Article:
“It takes a little bit of mindfulness and a little bit of attention to others to be a good listener, which helps cultivate emotional nurturing and engagement.” – Deepak Chopra
Many people engage in daily mindfulness practices such as meditation, yoga, or prayer. I first became aware of the impact of mindfulness and meditation when I embarked on my own journey of personal development many years ago. And, over the years I have become more and more convinced that mindfulness is an indispensable addition to my own personal and professional leadership.
When I engage in a daily practice of meditation, I find myself to be more peaceful, creative, emotionally centered, and able to handle difficult situations that may otherwise cause me to collapse into old patterns of anger, sadness, or isolation. But why is that?
One of the most important validations of the practice of meditation that I found is from a study conducted through Harvard University and Massachusetts General Hospital.1
The study involved 16 subjects, and took a total of 8 weeks. Each participant was asked to meditate for a minimum of 30 minutes a day. (Participants later reported spending an average of 27 minutes per day in meditation.)
They each had MRI’s done at the beginning and end of the study, and what scientists found was remarkable. After only 8 weeks (56 days) they found that every one of the subjects showed a marked increase in the size of their hippocampus, which is the part of the brain responsible for learning and memory. That alone should be a compelling reason for us to at least invest some time in daily meditation. But there’s more!
To add even more value to the practice, each participant showed a marked decrease in the size of their amygdale, which is the part of the brain responsible for fear, anxiety, stress, and anger. These people had literally changed the shape and structure of their brains through meditation! Not bad for a 30 minute a day investment!
“Mindful meditation has been discovered to foster the ability to inhibit those very quick emotional impulses.” – Daniel Goleman
Every year I teach many workshops on leadership to Project Managers (The Human Factor in Project Management) – at companies that contract with me, at the University of Nevada, Reno, and through multiple PMI Chapters at Professional Development Conferences. And each time I do, I have the pleasure of introducing many of them to one of the most important leadership tools I’ve discovered; one that has had immeasurable impact on my own life and leadership.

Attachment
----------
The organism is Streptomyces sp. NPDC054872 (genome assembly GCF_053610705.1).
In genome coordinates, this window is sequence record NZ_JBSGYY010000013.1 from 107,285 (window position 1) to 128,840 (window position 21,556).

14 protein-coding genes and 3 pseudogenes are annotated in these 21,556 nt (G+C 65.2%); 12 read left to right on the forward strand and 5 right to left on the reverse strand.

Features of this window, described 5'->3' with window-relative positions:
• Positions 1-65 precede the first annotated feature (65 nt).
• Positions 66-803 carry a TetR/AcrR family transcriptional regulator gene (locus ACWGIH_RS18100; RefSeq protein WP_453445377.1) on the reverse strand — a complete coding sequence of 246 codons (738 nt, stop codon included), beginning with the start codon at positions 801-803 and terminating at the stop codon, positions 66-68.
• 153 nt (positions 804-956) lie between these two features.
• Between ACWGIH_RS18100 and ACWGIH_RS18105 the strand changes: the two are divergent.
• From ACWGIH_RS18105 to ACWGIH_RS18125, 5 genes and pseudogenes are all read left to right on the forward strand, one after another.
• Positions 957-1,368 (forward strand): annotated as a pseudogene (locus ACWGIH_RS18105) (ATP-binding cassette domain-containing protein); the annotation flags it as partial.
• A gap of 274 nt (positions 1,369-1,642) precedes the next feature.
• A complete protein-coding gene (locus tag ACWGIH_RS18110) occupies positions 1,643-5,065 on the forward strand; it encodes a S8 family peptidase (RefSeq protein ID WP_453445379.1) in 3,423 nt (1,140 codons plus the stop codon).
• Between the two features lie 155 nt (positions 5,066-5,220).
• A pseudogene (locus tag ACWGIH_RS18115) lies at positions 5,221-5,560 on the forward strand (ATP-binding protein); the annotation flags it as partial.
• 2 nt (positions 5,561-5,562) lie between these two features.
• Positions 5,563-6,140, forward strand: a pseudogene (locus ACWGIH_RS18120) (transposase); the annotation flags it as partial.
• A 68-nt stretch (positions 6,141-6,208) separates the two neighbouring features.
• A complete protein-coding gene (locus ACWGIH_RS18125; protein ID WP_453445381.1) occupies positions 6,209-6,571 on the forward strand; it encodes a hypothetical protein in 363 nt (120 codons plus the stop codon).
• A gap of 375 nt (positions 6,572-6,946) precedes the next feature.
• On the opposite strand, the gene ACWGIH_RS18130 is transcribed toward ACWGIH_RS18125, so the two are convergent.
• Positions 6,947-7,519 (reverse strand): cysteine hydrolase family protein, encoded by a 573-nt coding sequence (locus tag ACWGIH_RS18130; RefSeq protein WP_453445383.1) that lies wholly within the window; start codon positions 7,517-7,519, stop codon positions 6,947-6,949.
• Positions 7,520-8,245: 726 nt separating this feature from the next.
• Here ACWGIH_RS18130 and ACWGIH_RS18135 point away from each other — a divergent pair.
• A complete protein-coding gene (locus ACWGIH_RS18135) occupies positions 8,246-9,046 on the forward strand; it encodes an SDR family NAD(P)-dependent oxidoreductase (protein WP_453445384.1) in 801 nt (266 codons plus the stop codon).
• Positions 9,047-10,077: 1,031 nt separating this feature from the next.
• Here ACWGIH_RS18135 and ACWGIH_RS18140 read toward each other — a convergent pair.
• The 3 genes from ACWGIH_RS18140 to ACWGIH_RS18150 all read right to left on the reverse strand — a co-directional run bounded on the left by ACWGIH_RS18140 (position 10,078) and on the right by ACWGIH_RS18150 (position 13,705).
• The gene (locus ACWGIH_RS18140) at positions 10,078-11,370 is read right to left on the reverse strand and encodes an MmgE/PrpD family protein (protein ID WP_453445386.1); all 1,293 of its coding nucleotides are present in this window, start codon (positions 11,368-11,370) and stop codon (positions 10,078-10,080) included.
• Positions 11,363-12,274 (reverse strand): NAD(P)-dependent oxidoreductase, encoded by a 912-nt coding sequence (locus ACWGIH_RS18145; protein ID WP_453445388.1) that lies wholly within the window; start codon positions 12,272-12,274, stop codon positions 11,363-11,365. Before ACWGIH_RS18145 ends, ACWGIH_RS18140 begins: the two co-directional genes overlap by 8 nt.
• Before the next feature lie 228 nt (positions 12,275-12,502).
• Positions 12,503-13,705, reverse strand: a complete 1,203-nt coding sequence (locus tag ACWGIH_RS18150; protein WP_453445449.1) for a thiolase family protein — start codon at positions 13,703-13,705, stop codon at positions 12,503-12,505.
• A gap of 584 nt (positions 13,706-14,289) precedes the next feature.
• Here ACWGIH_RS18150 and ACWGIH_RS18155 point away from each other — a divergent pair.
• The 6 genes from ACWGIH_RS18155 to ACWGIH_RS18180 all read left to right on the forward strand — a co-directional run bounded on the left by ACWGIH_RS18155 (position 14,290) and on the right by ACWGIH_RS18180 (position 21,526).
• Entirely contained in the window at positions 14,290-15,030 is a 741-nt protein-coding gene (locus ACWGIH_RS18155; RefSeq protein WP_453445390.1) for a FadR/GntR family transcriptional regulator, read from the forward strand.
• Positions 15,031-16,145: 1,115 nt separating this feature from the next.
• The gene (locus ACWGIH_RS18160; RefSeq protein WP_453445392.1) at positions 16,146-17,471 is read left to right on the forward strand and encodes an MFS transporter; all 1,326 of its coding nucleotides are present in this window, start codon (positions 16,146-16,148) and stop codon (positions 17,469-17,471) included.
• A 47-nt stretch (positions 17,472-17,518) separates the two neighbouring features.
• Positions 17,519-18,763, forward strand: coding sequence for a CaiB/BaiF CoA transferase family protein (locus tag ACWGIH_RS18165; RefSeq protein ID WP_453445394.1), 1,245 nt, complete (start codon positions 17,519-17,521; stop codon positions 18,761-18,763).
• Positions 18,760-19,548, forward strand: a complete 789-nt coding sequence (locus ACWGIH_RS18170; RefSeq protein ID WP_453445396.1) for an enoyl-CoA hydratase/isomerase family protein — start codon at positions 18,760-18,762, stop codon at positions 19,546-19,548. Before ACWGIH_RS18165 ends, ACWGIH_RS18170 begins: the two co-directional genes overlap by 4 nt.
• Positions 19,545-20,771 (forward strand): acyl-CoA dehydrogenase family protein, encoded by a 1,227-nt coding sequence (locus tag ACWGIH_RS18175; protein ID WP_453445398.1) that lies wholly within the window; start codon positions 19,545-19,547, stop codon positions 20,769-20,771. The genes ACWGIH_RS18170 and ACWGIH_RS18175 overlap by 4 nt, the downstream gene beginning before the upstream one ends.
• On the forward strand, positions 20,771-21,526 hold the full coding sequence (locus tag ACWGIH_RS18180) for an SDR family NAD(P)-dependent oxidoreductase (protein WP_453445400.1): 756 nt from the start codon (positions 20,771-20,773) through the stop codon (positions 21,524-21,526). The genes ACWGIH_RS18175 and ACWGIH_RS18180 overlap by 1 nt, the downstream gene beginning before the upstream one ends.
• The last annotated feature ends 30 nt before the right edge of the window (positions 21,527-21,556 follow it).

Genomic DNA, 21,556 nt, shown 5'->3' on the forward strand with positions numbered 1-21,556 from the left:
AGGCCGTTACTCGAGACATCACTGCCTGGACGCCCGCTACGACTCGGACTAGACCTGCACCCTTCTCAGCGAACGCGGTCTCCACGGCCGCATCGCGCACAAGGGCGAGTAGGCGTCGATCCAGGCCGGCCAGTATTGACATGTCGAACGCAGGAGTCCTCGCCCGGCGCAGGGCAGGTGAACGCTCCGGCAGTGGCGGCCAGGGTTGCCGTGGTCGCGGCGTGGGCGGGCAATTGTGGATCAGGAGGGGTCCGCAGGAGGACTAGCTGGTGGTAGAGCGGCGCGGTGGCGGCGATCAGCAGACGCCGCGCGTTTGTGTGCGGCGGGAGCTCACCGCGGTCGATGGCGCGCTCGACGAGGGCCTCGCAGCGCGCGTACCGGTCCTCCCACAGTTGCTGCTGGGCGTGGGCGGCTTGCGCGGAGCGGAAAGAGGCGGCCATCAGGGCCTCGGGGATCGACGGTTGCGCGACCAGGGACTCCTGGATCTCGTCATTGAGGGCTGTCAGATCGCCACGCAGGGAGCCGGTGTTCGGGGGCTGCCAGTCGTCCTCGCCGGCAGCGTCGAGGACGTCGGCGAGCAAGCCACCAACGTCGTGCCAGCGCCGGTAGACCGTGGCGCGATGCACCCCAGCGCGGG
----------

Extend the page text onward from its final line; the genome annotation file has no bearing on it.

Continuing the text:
Certainly most – if not all of us – have heard the term “mindfulness,” and some may even seek to incorporate the concept in our lives. For the sake of clarity, here is how I define mindfulness: being aware of our own inner experience (attuned to self), and paying attention to what is happening around us (attuned to others and the world around us).
Mindfulness, Hope and Compassion Lead to Resilience
When leaders practice mindfulness, hope, and compassion – especially with themselves – they increase their capacity for resilience. Resilience is that quality that allows some people to be knocked down by life and come back stronger than ever.
“Mindfulness has helped me succeed in almost every dimension of my life. By stopping regularly to look inward and become aware of my mental state, I stay connected to the source of my actions and thoughts and can guide them with considerably more intention.” – Dustin Moskovitz
Rather than letting failure overcome them and drain their resolve, they find a way to rise from the ashes. Psychologists have identified some of the factors that make someone resilient, among them a positive attitude, optimism, the ability to regulate emotions, and the ability to see failure as a form of helpful feedback. Even after a misfortune, resilient people are blessed with such an outlook and they are able to change course and soldier on. And it’s a critical quality for any leader to have.
My Leadership Challenge to You
Still not convinced? Then here’s my challenge to you – prove it to yourself! Make a commitment to spend at least 30 minutes a day in meditation for the next 8 weeks. Document the impact. How does conflict, fear, and stress impact you? Become more aware of your ability to respond effectively in your life and work. Pay attention. What do you notice? Let me know how it works. Tweet me at @Coach_KevinC or connect with me on Facebook.
I know, you’re busy! Hey, we can all say that. I once read a wonderful Zen proverb about meditation:
“You should sit in meditation for twenty minutes every day — unless you’re too busy. Then you should sit for an hour.”
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Kevin Ciccotti, Human Factor Formula
Helping companies create sustainable, effective teams that are committed to the success of their projects, the organization, and the individuals with whom they work